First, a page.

Democracy, capital flows, and odious debt
This paper relates democracy, public and private international capital flows, and odious debt. Democracy commits a ruler to pass borrowed funds on to the private sector which builds the country's international collateral, and the consequent rise in the credit ceiling is a Pareto-improvement within a range because the ruler can appropriate a smaller share of the rising loan. However, the ruler may still impose odious debt in the sense that the private sector prefers the country to borrow less. Under certain conditions, a fall in the world interest rate or a rise in productivity growth increases the optimal levels of democracy, borrowing, investment, and welfare. I offer suggestive evidence from a global panel.
Volume (Year): 18 (2009)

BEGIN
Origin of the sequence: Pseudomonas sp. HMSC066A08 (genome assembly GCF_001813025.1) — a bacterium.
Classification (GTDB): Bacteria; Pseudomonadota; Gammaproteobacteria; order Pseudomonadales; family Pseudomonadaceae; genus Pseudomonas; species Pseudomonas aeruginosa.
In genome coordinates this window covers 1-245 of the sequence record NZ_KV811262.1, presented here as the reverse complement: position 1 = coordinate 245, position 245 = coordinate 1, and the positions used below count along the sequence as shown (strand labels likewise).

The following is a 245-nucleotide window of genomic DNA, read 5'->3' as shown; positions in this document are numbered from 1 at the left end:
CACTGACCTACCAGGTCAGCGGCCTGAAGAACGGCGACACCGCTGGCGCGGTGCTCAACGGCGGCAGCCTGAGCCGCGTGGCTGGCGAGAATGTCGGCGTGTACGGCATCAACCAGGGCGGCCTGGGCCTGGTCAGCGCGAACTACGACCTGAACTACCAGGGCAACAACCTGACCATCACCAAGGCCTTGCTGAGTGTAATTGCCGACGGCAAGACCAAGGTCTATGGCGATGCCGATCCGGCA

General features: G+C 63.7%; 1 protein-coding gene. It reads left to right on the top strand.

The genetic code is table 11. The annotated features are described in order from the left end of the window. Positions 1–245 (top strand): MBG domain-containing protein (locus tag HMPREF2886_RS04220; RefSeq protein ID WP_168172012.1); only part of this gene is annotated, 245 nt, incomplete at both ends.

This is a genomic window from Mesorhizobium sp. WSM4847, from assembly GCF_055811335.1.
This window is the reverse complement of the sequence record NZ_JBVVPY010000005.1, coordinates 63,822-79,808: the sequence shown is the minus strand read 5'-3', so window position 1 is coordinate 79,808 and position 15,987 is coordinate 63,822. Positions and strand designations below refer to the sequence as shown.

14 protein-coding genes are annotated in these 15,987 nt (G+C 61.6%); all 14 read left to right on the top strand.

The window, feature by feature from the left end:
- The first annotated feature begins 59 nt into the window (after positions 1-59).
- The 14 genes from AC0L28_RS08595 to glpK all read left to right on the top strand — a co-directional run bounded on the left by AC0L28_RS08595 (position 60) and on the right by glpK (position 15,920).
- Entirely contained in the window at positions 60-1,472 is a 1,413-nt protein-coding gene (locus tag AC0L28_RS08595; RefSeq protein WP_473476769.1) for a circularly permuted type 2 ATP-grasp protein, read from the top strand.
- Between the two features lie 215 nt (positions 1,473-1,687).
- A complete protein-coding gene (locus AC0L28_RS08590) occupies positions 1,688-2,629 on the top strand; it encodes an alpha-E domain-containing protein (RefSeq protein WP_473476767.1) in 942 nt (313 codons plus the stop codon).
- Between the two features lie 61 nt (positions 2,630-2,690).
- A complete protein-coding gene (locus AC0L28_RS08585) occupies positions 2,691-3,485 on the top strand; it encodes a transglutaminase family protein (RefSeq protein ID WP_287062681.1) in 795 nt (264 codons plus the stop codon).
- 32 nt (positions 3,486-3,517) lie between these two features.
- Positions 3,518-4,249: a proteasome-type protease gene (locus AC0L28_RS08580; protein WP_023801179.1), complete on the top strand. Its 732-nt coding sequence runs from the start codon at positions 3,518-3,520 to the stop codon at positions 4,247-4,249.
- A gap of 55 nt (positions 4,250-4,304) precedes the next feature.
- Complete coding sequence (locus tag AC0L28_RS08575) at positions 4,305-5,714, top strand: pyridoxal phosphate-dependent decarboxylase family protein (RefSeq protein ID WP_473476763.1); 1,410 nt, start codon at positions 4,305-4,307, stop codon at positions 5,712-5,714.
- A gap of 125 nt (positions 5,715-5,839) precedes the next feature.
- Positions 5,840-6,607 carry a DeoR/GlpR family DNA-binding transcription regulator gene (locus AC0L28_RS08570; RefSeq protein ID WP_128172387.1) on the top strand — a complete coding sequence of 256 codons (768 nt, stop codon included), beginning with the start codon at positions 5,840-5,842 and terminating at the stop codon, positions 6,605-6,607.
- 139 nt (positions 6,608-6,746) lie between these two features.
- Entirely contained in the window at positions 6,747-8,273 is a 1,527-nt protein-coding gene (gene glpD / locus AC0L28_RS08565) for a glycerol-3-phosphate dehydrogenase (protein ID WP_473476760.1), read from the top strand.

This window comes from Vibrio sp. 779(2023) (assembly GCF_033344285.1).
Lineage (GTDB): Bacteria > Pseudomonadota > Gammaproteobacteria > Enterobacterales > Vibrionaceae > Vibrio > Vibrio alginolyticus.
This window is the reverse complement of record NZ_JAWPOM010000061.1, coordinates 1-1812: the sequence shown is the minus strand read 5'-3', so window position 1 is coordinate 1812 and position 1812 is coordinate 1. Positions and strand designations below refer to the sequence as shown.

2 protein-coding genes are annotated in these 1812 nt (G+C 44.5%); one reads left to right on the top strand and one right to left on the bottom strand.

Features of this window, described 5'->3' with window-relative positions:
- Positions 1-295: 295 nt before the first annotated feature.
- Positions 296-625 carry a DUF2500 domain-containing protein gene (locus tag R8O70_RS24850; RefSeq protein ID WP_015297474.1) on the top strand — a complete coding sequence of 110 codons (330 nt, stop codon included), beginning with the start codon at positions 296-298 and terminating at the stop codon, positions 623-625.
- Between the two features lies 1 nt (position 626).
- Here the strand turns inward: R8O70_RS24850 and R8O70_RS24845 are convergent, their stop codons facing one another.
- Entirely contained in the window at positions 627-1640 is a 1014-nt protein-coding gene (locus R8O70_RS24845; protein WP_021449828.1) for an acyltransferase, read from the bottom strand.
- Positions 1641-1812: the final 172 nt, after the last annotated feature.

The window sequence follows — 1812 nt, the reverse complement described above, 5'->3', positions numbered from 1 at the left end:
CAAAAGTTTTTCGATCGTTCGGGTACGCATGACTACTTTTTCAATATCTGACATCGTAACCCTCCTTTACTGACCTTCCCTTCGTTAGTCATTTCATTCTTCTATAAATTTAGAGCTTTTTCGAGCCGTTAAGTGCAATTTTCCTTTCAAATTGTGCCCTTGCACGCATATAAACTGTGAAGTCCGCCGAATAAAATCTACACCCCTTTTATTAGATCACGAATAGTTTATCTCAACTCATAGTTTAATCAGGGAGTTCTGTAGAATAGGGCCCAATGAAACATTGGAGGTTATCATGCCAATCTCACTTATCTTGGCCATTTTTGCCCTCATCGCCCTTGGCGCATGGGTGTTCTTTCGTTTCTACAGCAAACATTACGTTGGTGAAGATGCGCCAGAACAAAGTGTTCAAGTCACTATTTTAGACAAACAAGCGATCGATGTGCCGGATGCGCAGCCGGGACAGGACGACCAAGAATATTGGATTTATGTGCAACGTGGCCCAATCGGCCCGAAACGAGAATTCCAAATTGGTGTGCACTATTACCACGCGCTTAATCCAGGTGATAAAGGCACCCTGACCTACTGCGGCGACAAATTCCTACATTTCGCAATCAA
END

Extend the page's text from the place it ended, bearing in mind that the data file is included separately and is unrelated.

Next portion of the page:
Issue (Month): 2 ()
|Contact details of provider:|| Web page: http://www.tandfonline.com/RJTE20|
|Order Information:||Web: http://www.tandfonline.com/pricing/journal/RJTE20|
When requesting a correction, please mention this item's handle: RePEc:taf:jitecd:v:18:y:2009:i:2:p:207-234. See general information about how to correct material in RePEc.
For technical questions regarding this item, or to correct its authors, title, abstract, bibliographic or download information, contact: (Michael McNulty)
If references are entirely missing, you can add them using this form.